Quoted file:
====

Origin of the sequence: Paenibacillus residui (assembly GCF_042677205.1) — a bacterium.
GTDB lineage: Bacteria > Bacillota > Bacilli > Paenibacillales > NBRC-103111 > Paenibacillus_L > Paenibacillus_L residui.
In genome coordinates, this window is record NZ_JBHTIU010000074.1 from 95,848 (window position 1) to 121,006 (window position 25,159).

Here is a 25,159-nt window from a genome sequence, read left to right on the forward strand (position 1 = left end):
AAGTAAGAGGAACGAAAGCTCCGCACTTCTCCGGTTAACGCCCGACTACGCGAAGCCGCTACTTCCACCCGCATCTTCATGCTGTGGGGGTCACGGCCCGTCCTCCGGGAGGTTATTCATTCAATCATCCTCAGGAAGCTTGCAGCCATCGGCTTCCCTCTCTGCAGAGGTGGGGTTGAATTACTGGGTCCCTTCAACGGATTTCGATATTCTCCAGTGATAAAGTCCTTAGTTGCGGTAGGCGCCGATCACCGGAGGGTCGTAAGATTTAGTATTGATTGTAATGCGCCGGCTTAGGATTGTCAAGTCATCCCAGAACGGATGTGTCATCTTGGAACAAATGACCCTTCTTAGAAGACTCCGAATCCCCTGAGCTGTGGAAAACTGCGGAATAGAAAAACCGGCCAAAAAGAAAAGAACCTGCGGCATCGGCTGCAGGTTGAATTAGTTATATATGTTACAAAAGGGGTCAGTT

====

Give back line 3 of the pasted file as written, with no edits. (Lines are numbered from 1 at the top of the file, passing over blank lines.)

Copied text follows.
In genome coordinates, this window is record NZ_JBHTIU010000074.1 from 95,848 (window position 1) to 121,006 (window position 25,159).